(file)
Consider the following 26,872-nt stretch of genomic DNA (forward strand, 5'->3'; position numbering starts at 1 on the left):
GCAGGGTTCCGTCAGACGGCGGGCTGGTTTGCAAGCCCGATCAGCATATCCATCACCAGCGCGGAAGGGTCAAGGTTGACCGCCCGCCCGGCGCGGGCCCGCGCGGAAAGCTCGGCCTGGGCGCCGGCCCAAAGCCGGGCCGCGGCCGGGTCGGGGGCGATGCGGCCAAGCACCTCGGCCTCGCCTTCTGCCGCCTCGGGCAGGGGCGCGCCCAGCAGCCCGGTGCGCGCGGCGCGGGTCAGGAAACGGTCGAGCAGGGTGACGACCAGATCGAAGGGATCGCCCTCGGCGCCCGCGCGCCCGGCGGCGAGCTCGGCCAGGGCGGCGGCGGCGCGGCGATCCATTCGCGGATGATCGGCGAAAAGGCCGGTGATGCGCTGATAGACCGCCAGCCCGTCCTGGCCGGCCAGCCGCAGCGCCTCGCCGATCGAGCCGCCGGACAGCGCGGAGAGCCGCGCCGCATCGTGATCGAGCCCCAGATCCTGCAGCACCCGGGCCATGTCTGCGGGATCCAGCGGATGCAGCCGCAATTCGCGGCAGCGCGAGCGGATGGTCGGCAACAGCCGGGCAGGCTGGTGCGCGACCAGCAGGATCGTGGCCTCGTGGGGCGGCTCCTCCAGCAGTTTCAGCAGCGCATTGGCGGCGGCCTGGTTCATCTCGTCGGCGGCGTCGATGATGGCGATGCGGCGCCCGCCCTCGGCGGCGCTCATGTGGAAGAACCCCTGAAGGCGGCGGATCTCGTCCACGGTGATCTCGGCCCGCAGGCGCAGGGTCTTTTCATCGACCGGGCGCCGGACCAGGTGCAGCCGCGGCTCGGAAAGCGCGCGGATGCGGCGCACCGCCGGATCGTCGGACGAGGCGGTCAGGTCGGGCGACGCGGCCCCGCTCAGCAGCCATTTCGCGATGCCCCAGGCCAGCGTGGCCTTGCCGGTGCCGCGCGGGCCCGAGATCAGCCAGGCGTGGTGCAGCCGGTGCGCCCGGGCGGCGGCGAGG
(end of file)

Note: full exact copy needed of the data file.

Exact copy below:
Consider the following 26,872-nt stretch of genomic DNA (forward strand, 5'->3'; position numbering starts at 1 on the left):
GCAGGGTTCCGTCAGACGGCGGGCTGGTTTGCAAGCCCGATCAGCATATCCATCACCAGCGCGGAAGGGTCAAGGTTGACCGCCCGCCCGGCGCGGGCCCGCGCGGAAAGCTCGGCCTGGGCGCCGGCCCAAAGCCGGGCCGCGGCCGGGTCGGGGGCGATGCGGCCAAGCACCTCGGCCTCGCCTTCTGCCGCCTCGGGCAGGGGCGCGCCCAGCAGCCCGGTGCGCGCGGCGCGGGTCAGGAAACGGTCGAGCAGGGTGACGACCAGATCGAAGGGATCGCCCTCGGCGCCCGCGCGCCCGGCGGCGAGCTCGGCCAGGGCGGCGGCGGCGCGGCGATCCATTCGCGGATGATCGGCGAAAAGGCCGGTGATGCGCTGATAGACCGCCAGCCCGTCCTGGCCGGCCAGCCGCAGCGCCTCGCCGATCGAGCCGCCGGACAGCGCGGAGAGCCGCGCCGCATCGTGATCGAGCCCCAGATCCTGCAGCACCCGGGCCATGTCTGCGGGATCCAGCGGATGCAGCCGCAATTCGCGGCAGCGCGAGCGGATGGTCGGCAACAGCCGGGCAGGCTGGTGCGCGACCAGCAGGATCGTGGCCTCGTGGGGCGGCTCCTCCAGCAGTTTCAGCAGCGCATTGGCGGCGGCCTGGTTCATCTCGTCGGCGGCGTCGATGATGGCGATGCGGCGCCCGCCCTCGGCGGCGCTCATGTGGAAGAACCCCTGAAGGCGGCGGATCTCGTCCACGGTGATCTCGGCCCGCAGGCGCAGGGTCTTTTCATCGACCGGGCGCCGGACCAGGTGCAGCCGCGGCTCGGAAAGCGCGCGGATGCGGCGCACCGCCGGATCGTCGGACGAGGCGGTCAGGTCGGGCGACGCGGCCCCGCTCAGCAGCCATTTCGCGATGCCCCAGGCCAGCGTGGCCTTGCCGGTGCCGCGCGGGCCCGAGATCAGCCAGGCGTGGTGCAGCCGGTGCGCCCGGGCGGCGGCGAGG